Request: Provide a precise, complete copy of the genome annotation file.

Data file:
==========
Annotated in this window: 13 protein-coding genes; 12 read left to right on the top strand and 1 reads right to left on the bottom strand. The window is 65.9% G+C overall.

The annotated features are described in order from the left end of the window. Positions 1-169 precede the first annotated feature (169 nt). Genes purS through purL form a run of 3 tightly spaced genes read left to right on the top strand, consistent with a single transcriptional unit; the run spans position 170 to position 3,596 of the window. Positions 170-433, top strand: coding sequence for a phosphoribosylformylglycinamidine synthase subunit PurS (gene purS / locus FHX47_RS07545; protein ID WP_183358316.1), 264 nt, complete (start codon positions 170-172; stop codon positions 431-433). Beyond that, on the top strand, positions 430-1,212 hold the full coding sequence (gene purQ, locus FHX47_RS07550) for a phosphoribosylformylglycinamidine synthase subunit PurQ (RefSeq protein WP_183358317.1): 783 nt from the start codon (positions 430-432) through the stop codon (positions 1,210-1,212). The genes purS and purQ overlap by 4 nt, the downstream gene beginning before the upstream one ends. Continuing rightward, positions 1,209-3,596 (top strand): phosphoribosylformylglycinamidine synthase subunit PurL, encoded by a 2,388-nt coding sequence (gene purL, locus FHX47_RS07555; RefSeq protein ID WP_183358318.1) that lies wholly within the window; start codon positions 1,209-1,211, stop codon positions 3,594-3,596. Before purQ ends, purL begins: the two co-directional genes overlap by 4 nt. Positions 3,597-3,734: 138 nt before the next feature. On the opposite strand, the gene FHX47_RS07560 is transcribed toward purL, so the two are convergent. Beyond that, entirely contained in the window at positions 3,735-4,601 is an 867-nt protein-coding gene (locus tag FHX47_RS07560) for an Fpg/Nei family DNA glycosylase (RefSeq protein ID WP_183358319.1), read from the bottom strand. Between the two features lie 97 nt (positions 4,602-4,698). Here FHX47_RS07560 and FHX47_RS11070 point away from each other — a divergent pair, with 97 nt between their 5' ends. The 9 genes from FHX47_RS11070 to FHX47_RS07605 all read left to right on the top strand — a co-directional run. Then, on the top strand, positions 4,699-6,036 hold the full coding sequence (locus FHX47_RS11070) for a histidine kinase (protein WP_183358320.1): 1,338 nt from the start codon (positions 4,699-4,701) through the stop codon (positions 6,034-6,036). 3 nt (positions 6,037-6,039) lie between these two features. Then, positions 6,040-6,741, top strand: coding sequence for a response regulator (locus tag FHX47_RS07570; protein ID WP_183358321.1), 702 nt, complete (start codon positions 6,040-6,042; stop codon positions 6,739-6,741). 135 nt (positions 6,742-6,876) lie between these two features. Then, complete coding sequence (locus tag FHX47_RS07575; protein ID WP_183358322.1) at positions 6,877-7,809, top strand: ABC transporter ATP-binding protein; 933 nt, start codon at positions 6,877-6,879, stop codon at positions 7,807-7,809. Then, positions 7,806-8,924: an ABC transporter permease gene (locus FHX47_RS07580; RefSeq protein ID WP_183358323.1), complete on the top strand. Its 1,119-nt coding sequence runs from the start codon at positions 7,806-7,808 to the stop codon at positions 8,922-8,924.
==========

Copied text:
Annotated in this window: 13 protein-coding genes; 12 read left to right on the top strand and 1 reads right to left on the bottom strand. The window is 65.9% G+C overall.

The annotated features are described in order from the left end of the window. Positions 1-169 precede the first annotated feature (169 nt). Genes purS through purL form a run of 3 tightly spaced genes read left to right on the top strand, consistent with a single transcriptional unit; the run spans position 170 to position 3,596 of the window. Positions 170-433, top strand: coding sequence for a phosphoribosylformylglycinamidine synthase subunit PurS (gene purS / locus FHX47_RS07545; protein ID WP_183358316.1), 264 nt, complete (start codon positions 170-172; stop codon positions 431-433). Beyond that, on the top strand, positions 430-1,212 hold the full coding sequence (gene purQ, locus FHX47_RS07550) for a phosphoribosylformylglycinamidine synthase subunit PurQ (RefSeq protein WP_183358317.1): 783 nt from the start codon (positions 430-432) through the stop codon (positions 1,210-1,212). The genes purS and purQ overlap by 4 nt, the downstream gene beginning before the upstream one ends. Continuing rightward, positions 1,209-3,596 (top strand): phosphoribosylformylglycinamidine synthase subunit PurL, encoded by a 2,388-nt coding sequence (gene purL, locus FHX47_RS07555; RefSeq protein ID WP_183358318.1) that lies wholly within the window; start codon positions 1,209-1,211, stop codon positions 3,594-3,596. Before purQ ends, purL begins: the two co-directional genes overlap by 4 nt. Positions 3,597-3,734: 138 nt before the next feature. On the opposite strand, the gene FHX47_RS07560 is transcribed toward purL, so the two are convergent. Beyond that, entirely contained in the window at positions 3,735-4,601 is an 867-nt protein-coding gene (locus tag FHX47_RS07560) for an Fpg/Nei family DNA glycosylase (RefSeq protein ID WP_183358319.1), read from the bottom strand. Between the two features lie 97 nt (positions 4,602-4,698). Here FHX47_RS07560 and FHX47_RS11070 point away from each other — a divergent pair, with 97 nt between their 5' ends. The 9 genes from FHX47_RS11070 to FHX47_RS07605 all read left to right on the top strand — a co-directional run. Then, on the top strand, positions 4,699-6,036 hold the full coding sequence (locus FHX47_RS11070) for a histidine kinase (protein WP_183358320.1): 1,338 nt from the start codon (positions 4,699-4,701) through the stop codon (positions 6,034-6,036). 3 nt (positions 6,037-6,039) lie between these two features. Then, positions 6,040-6,741, top strand: coding sequence for a response regulator (locus tag FHX47_RS07570; protein ID WP_183358321.1), 702 nt, complete (start codon positions 6,040-6,042; stop codon positions 6,739-6,741). 135 nt (positions 6,742-6,876) lie between these two features. Then, complete coding sequence (locus tag FHX47_RS07575; protein ID WP_183358322.1) at positions 6,877-7,809, top strand: ABC transporter ATP-binding protein; 933 nt, start codon at positions 6,877-6,879, stop codon at positions 7,807-7,809. Then, positions 7,806-8,924: an ABC transporter permease gene (locus FHX47_RS07580; RefSeq protein ID WP_183358323.1), complete on the top strand. Its 1,119-nt coding sequence runs from the start codon at positions 7,806-7,808 to the stop codon at positions 8,922-8,924.